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Life-Changing Legacy

Rule number one for managing an inheritance: Don't do anything rash.

When Jim Grabski's three teenage children come home from school, Jim is there to greet them. He considers that to be his father's real gift, the result of an inheritance that allowed Jim to quit his high-powered job in technology sales. "Financially, the last years I worked were the best I'd ever had," says Jim, 50. "But it wasn't fun anymore."

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Now he's able to share parental chauffeuring duties with his wife, Luanne, 49, and work three days a week at a golf course near their home in Reston, Va., largely in return for golfing privileges. He also bowls and pays frequent visits to the gym. "I love my life," he says.

Jim is fortunate. Inheritances are rarely generous enough to finance an early retirement. About 20% of baby-boomer households have received an inheritance, according to AARP, and the median value is $64,000. Handled properly, though, the money can boost your retirement savings, give you financial security, finance a career change or college for the kids, or just let you have a little fun.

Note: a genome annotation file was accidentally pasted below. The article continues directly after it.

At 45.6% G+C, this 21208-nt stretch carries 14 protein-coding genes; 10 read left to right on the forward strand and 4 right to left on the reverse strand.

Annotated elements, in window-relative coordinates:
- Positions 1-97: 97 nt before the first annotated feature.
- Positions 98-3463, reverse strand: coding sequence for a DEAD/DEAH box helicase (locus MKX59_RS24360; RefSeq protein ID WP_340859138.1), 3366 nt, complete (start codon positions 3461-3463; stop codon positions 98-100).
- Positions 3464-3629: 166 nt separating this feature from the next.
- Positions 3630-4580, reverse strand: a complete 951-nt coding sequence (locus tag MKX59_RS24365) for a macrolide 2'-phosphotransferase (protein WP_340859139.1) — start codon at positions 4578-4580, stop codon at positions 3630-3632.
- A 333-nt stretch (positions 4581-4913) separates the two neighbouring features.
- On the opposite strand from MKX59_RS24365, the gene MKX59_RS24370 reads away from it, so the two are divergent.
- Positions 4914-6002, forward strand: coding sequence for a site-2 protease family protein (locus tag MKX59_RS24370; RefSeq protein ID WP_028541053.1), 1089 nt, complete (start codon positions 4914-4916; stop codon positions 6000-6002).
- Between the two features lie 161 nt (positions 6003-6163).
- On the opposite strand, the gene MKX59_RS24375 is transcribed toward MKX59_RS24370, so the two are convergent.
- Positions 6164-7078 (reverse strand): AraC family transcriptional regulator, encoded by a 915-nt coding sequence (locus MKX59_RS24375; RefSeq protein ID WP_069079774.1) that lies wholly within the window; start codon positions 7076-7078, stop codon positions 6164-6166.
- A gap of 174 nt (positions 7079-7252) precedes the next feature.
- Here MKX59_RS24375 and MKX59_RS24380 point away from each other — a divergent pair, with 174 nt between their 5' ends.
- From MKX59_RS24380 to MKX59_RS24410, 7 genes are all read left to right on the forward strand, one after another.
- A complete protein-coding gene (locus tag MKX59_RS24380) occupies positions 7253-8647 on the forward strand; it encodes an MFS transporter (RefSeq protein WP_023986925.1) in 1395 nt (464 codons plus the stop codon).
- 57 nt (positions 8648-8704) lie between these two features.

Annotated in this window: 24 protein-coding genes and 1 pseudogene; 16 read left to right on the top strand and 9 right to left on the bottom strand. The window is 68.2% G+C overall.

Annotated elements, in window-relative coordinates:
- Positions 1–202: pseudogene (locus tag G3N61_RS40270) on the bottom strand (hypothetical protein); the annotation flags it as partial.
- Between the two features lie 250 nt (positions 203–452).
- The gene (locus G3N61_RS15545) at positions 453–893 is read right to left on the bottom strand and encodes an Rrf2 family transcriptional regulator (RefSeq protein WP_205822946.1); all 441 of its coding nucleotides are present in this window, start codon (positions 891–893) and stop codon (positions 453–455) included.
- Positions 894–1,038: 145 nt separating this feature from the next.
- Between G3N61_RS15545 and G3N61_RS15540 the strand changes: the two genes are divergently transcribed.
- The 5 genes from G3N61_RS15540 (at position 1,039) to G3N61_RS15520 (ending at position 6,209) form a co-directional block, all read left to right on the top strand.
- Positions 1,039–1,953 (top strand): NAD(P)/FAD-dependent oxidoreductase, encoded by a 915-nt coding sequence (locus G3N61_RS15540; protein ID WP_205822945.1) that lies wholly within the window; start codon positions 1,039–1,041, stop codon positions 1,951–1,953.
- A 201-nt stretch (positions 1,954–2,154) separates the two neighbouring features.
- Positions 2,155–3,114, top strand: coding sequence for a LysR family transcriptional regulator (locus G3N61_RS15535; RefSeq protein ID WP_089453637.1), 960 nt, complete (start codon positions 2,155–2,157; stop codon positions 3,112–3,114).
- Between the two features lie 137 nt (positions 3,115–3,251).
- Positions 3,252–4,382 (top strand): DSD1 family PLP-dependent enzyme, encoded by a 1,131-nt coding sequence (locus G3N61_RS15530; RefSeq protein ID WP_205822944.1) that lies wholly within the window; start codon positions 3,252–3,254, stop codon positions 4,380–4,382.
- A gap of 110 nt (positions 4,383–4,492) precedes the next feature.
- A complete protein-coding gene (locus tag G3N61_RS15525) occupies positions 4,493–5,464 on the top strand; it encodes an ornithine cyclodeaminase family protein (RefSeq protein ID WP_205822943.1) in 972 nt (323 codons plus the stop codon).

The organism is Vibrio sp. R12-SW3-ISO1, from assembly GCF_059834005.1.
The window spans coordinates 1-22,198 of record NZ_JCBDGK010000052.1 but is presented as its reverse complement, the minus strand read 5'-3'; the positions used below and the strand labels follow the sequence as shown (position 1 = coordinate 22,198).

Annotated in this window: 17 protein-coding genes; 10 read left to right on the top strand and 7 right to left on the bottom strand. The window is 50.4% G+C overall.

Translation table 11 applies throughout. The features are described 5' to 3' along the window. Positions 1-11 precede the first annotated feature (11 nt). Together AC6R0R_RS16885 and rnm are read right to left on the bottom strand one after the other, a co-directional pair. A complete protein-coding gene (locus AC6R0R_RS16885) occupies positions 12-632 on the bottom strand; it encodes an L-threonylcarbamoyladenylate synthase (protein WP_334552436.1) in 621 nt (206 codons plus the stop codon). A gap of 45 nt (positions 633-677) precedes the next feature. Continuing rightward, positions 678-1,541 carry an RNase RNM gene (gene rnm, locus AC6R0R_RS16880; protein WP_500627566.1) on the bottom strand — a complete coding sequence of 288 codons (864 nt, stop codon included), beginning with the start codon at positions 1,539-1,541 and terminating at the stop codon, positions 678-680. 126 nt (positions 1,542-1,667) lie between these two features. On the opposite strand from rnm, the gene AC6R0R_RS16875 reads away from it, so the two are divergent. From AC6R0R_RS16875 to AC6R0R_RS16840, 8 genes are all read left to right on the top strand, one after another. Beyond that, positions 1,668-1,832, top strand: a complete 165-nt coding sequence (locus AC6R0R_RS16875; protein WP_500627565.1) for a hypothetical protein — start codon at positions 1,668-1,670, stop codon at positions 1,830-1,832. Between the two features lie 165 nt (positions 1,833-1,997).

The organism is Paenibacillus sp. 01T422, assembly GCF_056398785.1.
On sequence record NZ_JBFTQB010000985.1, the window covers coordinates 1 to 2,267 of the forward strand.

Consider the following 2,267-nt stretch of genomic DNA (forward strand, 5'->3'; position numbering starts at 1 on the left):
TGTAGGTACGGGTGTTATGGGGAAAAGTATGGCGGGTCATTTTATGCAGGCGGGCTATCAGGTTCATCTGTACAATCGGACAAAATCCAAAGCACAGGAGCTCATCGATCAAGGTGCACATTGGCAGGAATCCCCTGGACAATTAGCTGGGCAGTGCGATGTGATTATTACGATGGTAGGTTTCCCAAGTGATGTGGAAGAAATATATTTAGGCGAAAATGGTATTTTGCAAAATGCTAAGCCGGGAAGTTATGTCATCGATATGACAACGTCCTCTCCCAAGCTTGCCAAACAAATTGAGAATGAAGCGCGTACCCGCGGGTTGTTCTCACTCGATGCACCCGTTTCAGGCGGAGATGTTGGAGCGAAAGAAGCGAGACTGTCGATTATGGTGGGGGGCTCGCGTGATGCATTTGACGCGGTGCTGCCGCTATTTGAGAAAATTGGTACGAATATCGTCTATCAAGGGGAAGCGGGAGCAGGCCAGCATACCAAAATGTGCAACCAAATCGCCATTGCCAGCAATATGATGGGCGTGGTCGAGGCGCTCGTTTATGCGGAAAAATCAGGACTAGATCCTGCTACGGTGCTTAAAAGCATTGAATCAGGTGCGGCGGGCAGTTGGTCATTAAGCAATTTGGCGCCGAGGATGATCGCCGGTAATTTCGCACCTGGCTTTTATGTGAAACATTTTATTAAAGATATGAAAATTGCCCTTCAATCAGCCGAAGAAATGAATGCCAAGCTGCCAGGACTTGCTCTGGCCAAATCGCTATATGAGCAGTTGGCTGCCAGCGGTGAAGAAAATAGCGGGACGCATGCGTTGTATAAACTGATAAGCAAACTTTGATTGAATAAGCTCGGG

Your first move should be to deposit your new wealth in a bank or brokerage account -- possibly one that isn't held jointly with your spouse, advises Martin Shenkman, a tax and estate lawyer in Teaneck, N.J. "Once you commingle inherited money with your spouse's assets, there's a risk that you could lose the protection that inherited assets may otherwise have in a divorce," he says. With the money tucked safely away, there's no need to make hasty decisions about what to do with it. Grabski remained at his job for two years after his father died in 2002, and during that time he and Luanne changed their minds about what to do with their windfall. "At first we thought we'd want to buy a beach house or a bigger home," says Jim. "But as time passed, I became passionate about leaving the workforce."

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The Grabskis also paid off their mortgage. But your mortgage may be the one debt you want to keep, if you've locked in a relatively low interest rate and aren't planning to retire right away. Paying off a mortgage at, say, 5.5% is the equivalent of earning 5.5% on your money. On average, you should be able to earn 7% or 8% annually on a good mix of stocks and bonds -- a more profitable use of your funds. Paying off your loan also means losing the tax deduction for mortgage interest.

Taxes

Some inheritances, such as life-insurance proceeds, are tax-free. But, depending on its size, an estate may be subject to federal or state estate taxes. In 2007, estates worth up to $2 million are exempt from federal estate taxes. But more than a dozen states levy their own estate tax, often on smaller estates, and a few states require heirs to pay an inheritance tax.